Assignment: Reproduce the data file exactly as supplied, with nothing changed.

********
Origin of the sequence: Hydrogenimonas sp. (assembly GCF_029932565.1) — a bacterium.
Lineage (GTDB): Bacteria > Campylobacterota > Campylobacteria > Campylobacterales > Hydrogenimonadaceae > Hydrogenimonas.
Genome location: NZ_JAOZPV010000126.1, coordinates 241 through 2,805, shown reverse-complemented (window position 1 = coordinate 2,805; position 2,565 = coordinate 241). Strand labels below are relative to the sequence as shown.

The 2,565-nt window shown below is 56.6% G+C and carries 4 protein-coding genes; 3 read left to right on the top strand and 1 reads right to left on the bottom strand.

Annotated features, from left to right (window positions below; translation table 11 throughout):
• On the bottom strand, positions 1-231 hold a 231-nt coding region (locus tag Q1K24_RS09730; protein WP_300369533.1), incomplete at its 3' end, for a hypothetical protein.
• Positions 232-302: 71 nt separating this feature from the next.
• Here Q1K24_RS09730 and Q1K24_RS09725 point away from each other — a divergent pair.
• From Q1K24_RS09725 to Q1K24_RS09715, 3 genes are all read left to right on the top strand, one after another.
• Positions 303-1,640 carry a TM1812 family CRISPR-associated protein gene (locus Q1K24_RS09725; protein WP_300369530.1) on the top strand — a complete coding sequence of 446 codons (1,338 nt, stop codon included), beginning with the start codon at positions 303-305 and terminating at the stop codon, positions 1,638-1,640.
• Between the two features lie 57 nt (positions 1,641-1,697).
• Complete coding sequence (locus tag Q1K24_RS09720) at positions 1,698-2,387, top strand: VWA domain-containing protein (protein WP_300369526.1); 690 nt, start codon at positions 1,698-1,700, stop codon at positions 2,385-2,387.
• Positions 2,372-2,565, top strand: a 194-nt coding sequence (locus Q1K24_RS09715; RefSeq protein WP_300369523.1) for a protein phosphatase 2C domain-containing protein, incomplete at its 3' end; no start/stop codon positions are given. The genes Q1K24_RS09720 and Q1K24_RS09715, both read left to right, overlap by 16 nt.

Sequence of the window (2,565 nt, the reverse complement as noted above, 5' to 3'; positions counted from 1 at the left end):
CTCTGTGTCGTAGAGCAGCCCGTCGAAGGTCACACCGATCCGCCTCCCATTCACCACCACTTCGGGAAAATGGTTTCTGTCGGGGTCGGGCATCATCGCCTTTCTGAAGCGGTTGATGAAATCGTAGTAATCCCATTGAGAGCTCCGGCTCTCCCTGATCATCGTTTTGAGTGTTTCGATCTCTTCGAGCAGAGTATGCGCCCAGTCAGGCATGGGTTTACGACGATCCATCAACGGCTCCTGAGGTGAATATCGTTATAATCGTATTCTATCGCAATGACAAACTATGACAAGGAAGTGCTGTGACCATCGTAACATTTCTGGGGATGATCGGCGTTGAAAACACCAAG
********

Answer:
Origin of the sequence: Hydrogenimonas sp. (assembly GCF_029932565.1) — a bacterium.
Lineage (GTDB): Bacteria > Campylobacterota > Campylobacteria > Campylobacterales > Hydrogenimonadaceae > Hydrogenimonas.
Genome location: NZ_JAOZPV010000126.1, coordinates 241 through 2,805, shown reverse-complemented (window position 1 = coordinate 2,805; position 2,565 = coordinate 241). Strand labels below are relative to the sequence as shown.

The 2,565-nt window shown below is 56.6% G+C and carries 4 protein-coding genes; 3 read left to right on the top strand and 1 reads right to left on the bottom strand.

Annotated features, from left to right (window positions below; translation table 11 throughout):
• On the bottom strand, positions 1-231 hold a 231-nt coding region (locus tag Q1K24_RS09730; protein WP_300369533.1), incomplete at its 3' end, for a hypothetical protein.
• Positions 232-302: 71 nt separating this feature from the next.
• Here Q1K24_RS09730 and Q1K24_RS09725 point away from each other — a divergent pair.
• From Q1K24_RS09725 to Q1K24_RS09715, 3 genes are all read left to right on the top strand, one after another.
• Positions 303-1,640 carry a TM1812 family CRISPR-associated protein gene (locus Q1K24_RS09725; protein WP_300369530.1) on the top strand — a complete coding sequence of 446 codons (1,338 nt, stop codon included), beginning with the start codon at positions 303-305 and terminating at the stop codon, positions 1,638-1,640.
• Between the two features lie 57 nt (positions 1,641-1,697).
• Complete coding sequence (locus tag Q1K24_RS09720) at positions 1,698-2,387, top strand: VWA domain-containing protein (protein WP_300369526.1); 690 nt, start codon at positions 1,698-1,700, stop codon at positions 2,385-2,387.
• Positions 2,372-2,565, top strand: a 194-nt coding sequence (locus Q1K24_RS09715; RefSeq protein WP_300369523.1) for a protein phosphatase 2C domain-containing protein, incomplete at its 3' end; no start/stop codon positions are given. The genes Q1K24_RS09720 and Q1K24_RS09715, both read left to right, overlap by 16 nt.

Sequence of the window (2,565 nt, the reverse complement as noted above, 5' to 3'; positions counted from 1 at the left end):
CTCTGTGTCGTAGAGCAGCCCGTCGAAGGTCACACCGATCCGCCTCCCATTCACCACCACTTCGGGAAAATGGTTTCTGTCGGGGTCGGGCATCATCGCCTTTCTGAAGCGGTTGATGAAATCGTAGTAATCCCATTGAGAGCTCCGGCTCTCCCTGATCATCGTTTTGAGTGTTTCGATCTCTTCGAGCAGAGTATGCGCCCAGTCAGGCATGGGTTTACGACGATCCATCAACGGCTCCTGAGGTGAATATCGTTATAATCGTATTCTATCGCAATGACAAACTATGACAAGGAAGTGCTGTGACCATCGTAACATTTCTGGGGATGATCGGCGTTGAAAACACCAAG